Before everything, I was born in Mainland China and now lives in HK. My grandfather does traditional calligraphy and water-ink painting. I grew up watching them writing traditional characters. So I actually prefer the traditional forms and would t.
If you have a product or service suitable, translating and localizing into Chinese is a no-brainer. But should it be simplified or traditional Chinese?
Detailed information about every Chinese characters (simplified and traditional), more than 90 000 words and vocabulary. Unique search feature: search by radical, pinyin and character.Hong Kong people are getting increasingly exposed to the system through the rising popularity of Chinese online video programs which have subtitles in Simplified Chinese characters.The debate on traditional Chinese characters and simplified Chinese characters is an ongoing dispute concerning Chinese orthography among users of Chinese characters. It has stirred up heated responses from supporters of both sides in mainland China, Hong Kong, Macau, Taiwan, and among overseas Chinese communities with its implications of political ideology and cultural identity.
Traditional Chinese is the written script used in Hong Kong, Taiwan, and Macau. There are two officially recognized varieties: Traditional Chinese for Hong Kong SAR and Traditional Chinese for Taiwan. The differences between the two are more nuanced than those between Simplified and Traditional Chinese.
The territories of Hong Kong and Macau have also kept using traditional characters, even though they are politically part of the rest of China, which switched to simplified characters. It could not be proven that Simplified Chinese characters were able to help people with reading and writing.
Harrow International School Hong Kong recently announced that it was making the controversial switch to simplified Chinese for its younger pupils. Picture: K.Y. Cheng.
Hong Kong people should keep their cool and look at learning simplified Chinese from a pragmatic perspective. Simplified Chinese is simply one version of the Chinese scripts.
Simplified characters have not been adopted in Taiwan, Hong Kong or Macau. What was the point of simplifying Chinese? Essentially the idea was to make it easier to learn to read and write.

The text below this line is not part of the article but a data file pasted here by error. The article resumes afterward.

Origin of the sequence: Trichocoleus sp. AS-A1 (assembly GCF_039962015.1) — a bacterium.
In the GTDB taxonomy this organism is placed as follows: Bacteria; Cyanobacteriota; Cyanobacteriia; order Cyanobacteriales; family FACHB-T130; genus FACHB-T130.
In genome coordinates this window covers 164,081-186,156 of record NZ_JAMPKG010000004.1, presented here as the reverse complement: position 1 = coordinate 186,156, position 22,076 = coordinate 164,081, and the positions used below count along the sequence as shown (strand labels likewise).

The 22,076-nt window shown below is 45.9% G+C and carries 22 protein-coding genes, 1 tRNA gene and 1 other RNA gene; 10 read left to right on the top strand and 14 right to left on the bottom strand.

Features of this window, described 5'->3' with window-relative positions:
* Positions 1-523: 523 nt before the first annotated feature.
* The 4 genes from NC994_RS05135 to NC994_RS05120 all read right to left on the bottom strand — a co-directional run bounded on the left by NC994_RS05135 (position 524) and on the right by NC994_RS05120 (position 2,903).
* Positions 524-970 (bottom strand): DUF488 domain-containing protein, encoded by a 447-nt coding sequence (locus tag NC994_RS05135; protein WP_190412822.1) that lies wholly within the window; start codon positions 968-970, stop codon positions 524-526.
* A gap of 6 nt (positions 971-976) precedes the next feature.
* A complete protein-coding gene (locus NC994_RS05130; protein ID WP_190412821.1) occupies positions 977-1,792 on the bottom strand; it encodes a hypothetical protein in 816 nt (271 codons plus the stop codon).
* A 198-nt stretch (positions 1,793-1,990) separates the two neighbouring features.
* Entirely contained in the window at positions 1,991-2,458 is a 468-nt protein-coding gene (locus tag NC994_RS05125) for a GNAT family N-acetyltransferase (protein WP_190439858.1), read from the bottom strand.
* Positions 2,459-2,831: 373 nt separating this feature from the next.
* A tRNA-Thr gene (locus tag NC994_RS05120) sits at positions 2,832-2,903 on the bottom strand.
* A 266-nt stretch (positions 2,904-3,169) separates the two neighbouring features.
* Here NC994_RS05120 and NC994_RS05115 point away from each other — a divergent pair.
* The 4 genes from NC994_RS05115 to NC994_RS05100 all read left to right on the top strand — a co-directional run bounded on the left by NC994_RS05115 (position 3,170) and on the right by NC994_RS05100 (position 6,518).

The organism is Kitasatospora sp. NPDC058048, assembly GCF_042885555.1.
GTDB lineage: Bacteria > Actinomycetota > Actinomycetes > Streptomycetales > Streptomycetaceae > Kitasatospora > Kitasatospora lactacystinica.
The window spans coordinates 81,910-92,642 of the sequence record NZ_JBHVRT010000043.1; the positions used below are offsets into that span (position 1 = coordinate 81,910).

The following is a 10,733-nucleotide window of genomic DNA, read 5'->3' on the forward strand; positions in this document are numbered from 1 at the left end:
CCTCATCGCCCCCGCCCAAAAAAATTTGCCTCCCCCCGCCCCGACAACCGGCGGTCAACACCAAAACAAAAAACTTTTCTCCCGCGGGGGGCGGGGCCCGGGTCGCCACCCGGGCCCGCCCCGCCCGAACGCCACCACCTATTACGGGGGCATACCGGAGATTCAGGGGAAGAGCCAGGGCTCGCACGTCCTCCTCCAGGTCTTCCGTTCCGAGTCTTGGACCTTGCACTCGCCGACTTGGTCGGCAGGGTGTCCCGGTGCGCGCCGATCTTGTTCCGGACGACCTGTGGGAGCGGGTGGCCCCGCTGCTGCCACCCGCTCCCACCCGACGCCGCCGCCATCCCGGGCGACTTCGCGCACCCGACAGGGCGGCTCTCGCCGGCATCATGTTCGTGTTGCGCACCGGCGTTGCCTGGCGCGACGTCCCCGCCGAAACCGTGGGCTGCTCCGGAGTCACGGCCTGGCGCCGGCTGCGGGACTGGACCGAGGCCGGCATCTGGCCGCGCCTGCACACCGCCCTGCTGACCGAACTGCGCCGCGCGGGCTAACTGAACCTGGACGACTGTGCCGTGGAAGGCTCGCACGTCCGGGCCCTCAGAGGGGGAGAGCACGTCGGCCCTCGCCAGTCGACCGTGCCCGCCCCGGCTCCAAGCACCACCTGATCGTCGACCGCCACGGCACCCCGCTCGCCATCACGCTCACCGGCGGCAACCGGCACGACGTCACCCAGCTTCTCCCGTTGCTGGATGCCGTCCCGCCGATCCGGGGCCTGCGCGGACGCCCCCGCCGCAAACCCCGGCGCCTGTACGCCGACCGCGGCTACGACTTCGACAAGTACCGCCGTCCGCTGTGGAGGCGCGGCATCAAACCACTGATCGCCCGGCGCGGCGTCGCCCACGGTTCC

While Simplified Chinese became the official writing system in mainland China, people in Hong Kong and Taiwan continue to use the Traditional characters. Can you convert Simplified Chinese into Traditional Chinese or vice versa? The short answer is yes. The long answer is it is often times not worth the trouble.
Modern Chinese usually involves two main dialects or forms of writing: Simplified Chinese and Traditional Chinese. Efforts to increase the literacy rate that had began at the end of the 19th century resulted in the People’s Republic of China (PRC) adopting the decision to simplify the written Chinese language in order to make it easier for the general populace to read and write.
Chinese has several written variations including Traditional Chinese and Simplified Chinese. Mainland Chinese typically use Simplified Chinese Characters, but Taiwan, Hong Kong, and others still use Traditional Chinese Characters. Simplified Chinese in Mainland China is a recent phenomenon and has only been incorporated nationally since the 1950s.
Chinese is the most widely spoken language in the globe. About one out of every five people understands the Chinese language. However, are you aware of the fact that not every Chinese speaker uses the same written Chinese text? For instance, people in Hong Kong, Taiwan, and Macau prefer using Traditional Chinese while people in Mainland China, Singapore, and Malaysia commonly use Simplified.
Simplified Chinese refers to standardized Han script that is used to write the Chinese languages in mainland China. Contrary to comparisons to newspeak, it only changes the characters and not the grammatical rules or vocabulary of the language.A set of simplified characters was promulgated by the government of the People's Republic of China in 1956 as part of a bid to increase literacy.
Simplified Chinese characters are used in almost all of China, Singapore and Malaysia, while traditional Chinese characters are used in Taiwan, Hong Kong and Macao. This is important to take into consideration because if someone needs a translation for Taipei, for example, they must translate their material into traditional Chinese.